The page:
Now this comes very close to the information that should be considered for any patient being admitted to an acute psychiatric bed. The additional factor in this discussion is the existence of a deprivation of liberty. However, as already discussed, the threshold between voluntary admission and an objective deprivation (de facto detention) is not always easy to identify. In the judgment, Justice Baker declined to create a prescriptive list of factors which should always be considered, noting each person’s individual situation is specific to them. He felt it was important for the clinician to “consider the concrete situation and assess the person’s level of understanding about that situation.” He went on to identify, on the facts of this particular case, the following information as relevant:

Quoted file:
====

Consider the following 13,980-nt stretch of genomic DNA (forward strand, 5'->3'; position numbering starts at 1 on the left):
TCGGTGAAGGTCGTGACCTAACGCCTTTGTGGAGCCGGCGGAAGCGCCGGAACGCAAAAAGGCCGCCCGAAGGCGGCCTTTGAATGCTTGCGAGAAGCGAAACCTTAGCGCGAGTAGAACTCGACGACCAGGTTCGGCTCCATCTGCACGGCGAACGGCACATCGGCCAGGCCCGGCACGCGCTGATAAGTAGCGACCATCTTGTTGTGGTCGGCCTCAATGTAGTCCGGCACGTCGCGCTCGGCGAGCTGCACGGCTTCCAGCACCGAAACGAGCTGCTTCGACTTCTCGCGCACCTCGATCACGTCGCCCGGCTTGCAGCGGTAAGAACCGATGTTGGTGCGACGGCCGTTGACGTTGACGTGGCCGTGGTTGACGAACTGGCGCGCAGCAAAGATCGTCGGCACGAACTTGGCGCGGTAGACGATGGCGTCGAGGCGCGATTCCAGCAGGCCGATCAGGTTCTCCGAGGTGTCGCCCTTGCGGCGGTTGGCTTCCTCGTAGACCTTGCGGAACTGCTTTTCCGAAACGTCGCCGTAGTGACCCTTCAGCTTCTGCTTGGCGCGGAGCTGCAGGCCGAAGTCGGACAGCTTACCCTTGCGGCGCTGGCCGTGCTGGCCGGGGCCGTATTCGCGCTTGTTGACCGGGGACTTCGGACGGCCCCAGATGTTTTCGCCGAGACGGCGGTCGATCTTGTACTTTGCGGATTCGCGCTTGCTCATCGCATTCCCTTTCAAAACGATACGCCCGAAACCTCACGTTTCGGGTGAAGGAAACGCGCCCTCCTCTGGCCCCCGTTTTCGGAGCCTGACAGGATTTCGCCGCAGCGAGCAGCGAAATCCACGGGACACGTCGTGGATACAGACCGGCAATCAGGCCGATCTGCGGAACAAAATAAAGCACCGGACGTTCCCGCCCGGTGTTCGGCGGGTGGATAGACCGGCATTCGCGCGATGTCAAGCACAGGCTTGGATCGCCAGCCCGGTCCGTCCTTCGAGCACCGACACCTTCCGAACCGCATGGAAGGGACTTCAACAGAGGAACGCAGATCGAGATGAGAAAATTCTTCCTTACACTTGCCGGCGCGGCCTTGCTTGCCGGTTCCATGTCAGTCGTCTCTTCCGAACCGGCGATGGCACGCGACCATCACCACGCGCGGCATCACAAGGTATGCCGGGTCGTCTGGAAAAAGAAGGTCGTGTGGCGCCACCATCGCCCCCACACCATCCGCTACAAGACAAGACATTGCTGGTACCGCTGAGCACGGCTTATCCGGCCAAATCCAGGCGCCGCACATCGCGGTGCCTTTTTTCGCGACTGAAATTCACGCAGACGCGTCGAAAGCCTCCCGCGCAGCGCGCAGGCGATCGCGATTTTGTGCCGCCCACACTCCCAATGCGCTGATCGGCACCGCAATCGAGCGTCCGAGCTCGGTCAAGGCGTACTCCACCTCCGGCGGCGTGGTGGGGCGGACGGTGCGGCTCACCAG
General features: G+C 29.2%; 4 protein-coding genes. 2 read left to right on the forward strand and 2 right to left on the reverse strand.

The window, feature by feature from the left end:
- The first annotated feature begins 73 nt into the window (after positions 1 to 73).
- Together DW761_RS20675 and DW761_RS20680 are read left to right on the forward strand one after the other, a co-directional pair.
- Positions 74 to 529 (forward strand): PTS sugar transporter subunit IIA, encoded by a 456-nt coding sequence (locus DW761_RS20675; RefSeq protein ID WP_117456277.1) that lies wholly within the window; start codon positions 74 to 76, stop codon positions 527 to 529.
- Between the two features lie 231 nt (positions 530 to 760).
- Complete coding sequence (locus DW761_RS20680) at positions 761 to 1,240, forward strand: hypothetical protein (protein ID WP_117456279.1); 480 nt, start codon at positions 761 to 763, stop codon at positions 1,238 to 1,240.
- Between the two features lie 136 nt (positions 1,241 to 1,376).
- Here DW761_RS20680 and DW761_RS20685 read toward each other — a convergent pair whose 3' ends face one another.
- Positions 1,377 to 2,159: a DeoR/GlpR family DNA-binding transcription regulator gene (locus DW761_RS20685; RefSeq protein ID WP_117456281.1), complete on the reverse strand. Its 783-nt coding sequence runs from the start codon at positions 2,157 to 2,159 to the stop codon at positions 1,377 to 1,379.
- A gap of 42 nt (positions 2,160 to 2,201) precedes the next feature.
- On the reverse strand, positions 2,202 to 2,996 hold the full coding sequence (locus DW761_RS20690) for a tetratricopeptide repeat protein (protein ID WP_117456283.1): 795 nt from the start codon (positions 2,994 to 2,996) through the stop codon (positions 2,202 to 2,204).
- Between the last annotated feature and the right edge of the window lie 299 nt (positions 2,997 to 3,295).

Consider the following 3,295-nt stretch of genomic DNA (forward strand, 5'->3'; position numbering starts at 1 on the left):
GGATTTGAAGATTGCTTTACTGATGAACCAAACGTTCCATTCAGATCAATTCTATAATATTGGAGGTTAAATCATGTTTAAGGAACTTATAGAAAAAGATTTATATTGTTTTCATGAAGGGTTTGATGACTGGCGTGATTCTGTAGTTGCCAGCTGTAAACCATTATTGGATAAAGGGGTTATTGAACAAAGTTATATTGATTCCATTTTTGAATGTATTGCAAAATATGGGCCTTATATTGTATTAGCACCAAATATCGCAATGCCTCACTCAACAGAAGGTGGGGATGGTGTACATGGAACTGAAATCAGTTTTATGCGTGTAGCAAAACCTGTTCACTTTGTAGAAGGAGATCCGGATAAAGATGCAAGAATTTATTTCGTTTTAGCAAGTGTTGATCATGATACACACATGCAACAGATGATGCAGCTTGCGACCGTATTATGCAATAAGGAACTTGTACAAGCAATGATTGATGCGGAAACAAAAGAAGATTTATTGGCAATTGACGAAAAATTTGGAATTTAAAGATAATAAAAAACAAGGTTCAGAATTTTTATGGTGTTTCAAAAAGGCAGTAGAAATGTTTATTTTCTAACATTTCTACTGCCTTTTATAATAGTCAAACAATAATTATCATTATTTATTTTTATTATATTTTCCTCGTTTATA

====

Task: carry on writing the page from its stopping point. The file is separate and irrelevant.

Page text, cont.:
1. that the person is in hospital to receive care and treatment for a mental disorder;
  2. that the care and treatment will include varying levels of supervision (including supervision in the community), use of physical restraint and the prescription and administration of medication to control her mood;
  3. that staff at the hospital will be entitled to carry out property and personal searches;
  4. that she must seek permission of the nursing staff to leave the hospital, and, until the staff at the hospital decide otherwise, will only be allowed to leave under supervision
  5. that if she left the hospital without permission and without supervision, the staff would take steps to find and return her, including contacting the police.